Morgan Stanley’s former global diversity chief sues bank for racial discrimination


Marilyn Booker attends the BET Awards Welcome Party at Liaison Lounge on June 21, 2019 in Los Angeles, California.

Joshua Blanchard | Getty Images

Marilyn Booker, a 26-year veteran of Morgan Stanley who spent most of that time as the firm’s first global diversity chief, is suing the bank for racial discrimination and retaliation.

Booker, who served as the New York-based bank’s diversity chief from 1994 to 2010 and then worked in the firm’s wealth management division for most of the past decade, was fired in December, according to a lawsuit filed Tuesday in a Brooklyn federal court. 

The suit is the latest alleging that Wall Street firms, whose executive ranks are still largely the domain of white males, have stymied the careers of Black employees. In the suit, Booker claims that while Morgan Stanley CEO James Gorman made several recent announcements to boost racial inclusion after the killing of George Floyd, the bank has spent years blocking efforts to address inequalities in the firm’s ranks.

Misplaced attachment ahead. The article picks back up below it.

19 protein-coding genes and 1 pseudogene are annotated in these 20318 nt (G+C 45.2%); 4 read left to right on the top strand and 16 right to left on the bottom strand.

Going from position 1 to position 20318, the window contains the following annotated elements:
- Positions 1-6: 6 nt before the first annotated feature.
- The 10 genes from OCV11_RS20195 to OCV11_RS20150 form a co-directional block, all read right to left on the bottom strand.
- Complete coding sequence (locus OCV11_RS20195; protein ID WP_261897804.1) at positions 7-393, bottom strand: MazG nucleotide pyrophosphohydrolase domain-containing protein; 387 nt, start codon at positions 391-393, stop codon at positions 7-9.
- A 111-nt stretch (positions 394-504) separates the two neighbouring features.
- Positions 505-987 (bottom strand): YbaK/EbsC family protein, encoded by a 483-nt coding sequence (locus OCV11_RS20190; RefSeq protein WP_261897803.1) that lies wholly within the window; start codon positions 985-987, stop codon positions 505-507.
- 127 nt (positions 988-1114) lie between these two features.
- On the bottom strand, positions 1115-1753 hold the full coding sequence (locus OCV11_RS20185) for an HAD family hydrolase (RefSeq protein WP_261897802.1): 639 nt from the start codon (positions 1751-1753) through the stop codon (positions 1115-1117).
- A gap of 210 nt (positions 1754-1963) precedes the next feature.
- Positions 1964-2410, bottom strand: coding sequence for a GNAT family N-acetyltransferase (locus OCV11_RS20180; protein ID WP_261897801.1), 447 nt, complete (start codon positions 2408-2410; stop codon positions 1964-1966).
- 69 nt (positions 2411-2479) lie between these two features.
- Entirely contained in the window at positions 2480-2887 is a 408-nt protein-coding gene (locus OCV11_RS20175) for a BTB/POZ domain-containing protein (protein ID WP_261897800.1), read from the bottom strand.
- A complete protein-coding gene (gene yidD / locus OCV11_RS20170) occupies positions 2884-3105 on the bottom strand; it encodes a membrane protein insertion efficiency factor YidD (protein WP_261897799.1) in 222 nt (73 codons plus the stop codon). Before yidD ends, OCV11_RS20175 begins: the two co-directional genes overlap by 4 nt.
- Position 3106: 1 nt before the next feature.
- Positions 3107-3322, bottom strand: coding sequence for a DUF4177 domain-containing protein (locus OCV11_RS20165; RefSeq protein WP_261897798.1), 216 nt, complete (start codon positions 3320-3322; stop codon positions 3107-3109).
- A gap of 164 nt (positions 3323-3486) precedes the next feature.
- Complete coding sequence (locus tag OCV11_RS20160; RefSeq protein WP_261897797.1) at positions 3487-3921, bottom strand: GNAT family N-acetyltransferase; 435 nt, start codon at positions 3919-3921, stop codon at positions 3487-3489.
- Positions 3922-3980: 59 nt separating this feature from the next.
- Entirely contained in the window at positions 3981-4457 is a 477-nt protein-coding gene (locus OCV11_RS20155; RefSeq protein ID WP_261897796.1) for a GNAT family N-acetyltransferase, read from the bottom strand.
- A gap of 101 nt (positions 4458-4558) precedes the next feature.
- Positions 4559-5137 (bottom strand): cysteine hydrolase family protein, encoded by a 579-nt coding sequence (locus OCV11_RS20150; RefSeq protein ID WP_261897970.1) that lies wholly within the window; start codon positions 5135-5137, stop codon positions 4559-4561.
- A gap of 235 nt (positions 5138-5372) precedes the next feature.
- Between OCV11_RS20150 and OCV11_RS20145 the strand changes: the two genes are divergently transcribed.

“Rather than seriously examine its own role in perpetuating inequalities in hiring, pay and promotion, and in fostering toxic workplace cultures and consumer discrimination, Morgan Stanley has instead repeatedly stopped short of any meaningful major overhauls during prior opportunities for change,” the suit claimed.

“Most troubling, Morgan Stanley has, in true hypocritical fashion, actively sought to silence those who speak out and try to advocate for change when it comes to diversity and inclusion,” Booker said. “Marilyn Booker was one such Morgan Stanley victim. She paid the ultimate price by losing her job merely because she pushed too hard for reforms that would disrupt the status quo on White dominance and result in more Black and minority employees at Morgan Stanley.”

A Morgan Stanley spokesman didn’t immediately respond to a request for comment. 

This story is developing. Please check back for updates.

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